The shift toward home care is often depicted as a panacea for achieving the Triple Aim of better care, improved quality, and lower costs. However, this trend may also create new challenges. As care in the United States is increasingly delivered at home, a detailed exploration of potential unintended consequences is needed. We focus on 3 that are already apparent in traditional home health services and home hospice.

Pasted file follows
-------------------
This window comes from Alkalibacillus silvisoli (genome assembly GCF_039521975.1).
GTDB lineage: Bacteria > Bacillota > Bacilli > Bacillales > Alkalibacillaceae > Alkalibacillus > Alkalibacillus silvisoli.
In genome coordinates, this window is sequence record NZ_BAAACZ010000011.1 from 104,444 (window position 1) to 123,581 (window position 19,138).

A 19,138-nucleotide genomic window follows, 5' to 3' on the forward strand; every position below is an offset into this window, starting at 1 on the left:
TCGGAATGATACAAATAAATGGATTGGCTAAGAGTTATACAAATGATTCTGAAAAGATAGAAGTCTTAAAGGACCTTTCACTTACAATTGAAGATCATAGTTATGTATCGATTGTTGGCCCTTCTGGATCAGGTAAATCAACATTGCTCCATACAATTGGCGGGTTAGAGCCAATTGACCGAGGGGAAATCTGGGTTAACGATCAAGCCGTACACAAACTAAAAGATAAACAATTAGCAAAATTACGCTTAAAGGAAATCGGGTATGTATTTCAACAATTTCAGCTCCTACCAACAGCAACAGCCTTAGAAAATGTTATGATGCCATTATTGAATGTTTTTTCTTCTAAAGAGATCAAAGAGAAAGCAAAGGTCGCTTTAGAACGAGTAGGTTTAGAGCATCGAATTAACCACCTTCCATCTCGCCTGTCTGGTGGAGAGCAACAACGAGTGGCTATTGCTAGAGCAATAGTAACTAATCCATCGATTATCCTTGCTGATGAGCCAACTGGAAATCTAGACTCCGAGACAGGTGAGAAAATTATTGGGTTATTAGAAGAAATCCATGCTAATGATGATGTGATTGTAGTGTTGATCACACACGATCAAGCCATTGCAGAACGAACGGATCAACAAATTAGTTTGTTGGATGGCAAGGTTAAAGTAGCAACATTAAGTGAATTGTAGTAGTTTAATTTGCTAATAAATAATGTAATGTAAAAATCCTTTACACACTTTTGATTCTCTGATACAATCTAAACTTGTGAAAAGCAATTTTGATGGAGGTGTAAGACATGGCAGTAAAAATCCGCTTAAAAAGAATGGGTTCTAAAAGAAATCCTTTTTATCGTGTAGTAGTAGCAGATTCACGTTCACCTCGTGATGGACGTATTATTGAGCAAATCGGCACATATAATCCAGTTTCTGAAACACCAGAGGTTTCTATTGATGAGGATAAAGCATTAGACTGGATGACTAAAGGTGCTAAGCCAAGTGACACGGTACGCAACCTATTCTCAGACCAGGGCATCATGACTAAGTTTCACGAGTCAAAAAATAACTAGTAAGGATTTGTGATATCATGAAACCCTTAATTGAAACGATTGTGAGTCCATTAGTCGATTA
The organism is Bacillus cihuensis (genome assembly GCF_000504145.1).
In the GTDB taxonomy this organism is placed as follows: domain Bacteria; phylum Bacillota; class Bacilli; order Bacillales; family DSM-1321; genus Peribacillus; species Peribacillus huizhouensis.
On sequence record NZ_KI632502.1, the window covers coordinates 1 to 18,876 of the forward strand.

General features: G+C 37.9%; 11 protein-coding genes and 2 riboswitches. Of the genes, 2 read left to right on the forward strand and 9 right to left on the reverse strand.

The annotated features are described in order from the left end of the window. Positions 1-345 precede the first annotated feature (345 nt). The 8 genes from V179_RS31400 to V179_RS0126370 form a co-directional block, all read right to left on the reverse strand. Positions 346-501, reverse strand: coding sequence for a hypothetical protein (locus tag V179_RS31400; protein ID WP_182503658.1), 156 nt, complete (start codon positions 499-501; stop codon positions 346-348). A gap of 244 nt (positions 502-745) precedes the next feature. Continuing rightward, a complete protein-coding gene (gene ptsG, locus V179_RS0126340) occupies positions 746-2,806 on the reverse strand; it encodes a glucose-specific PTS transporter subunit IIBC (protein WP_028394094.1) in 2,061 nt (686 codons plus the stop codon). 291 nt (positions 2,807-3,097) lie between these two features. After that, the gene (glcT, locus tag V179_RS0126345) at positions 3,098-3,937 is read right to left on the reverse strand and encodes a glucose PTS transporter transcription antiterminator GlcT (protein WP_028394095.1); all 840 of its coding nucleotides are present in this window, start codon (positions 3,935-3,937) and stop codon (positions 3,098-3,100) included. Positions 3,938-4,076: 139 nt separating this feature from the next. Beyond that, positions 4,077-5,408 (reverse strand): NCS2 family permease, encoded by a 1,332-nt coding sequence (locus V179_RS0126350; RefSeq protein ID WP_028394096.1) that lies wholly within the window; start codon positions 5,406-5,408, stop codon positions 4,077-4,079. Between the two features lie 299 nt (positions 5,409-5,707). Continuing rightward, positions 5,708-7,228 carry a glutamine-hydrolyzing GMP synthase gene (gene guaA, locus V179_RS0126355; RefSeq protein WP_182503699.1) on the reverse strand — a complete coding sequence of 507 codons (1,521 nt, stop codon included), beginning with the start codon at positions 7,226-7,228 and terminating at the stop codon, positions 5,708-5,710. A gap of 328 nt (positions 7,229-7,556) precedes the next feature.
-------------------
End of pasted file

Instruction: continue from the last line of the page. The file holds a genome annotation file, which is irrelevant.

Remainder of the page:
First, current models of home-based care have meaningful—and sometimes unexpected—gaps in patient support. In home hospice, for instance, payment for all medications, equipment, and visits in routine home care—the most commonly used hospice service—is $200 or less daily, 10-fold lower than the $2000 cost of a hospital night. As a result, routine home hospice care offers relatively little direct support day-to-day, often with only a few in-person visits weekly. For many patients, their needs fall into the large gulf between the low-touch levels of support available at home and the high-touch care available in hospitals, SNFs, or inpatient hospice. In these cases, relying on home-based services may pose risks to patient safety. These gaps may in part explain why a 2019 Office of the Inspector General report found that 1 in 5 hospices had a situation in which the “health and safety of beneficiaries were in jeopardy.”5 Gaps in home-based care may also extend to postacute care home health. Despite saving Medicare money, discharging patients home with just a few hours of in-person paid care instead of to a SNF with around-the-clock services has been linked to a greater risk of readmission.6 Although many patients benefit, home-based services may provide insufficient access to support for some.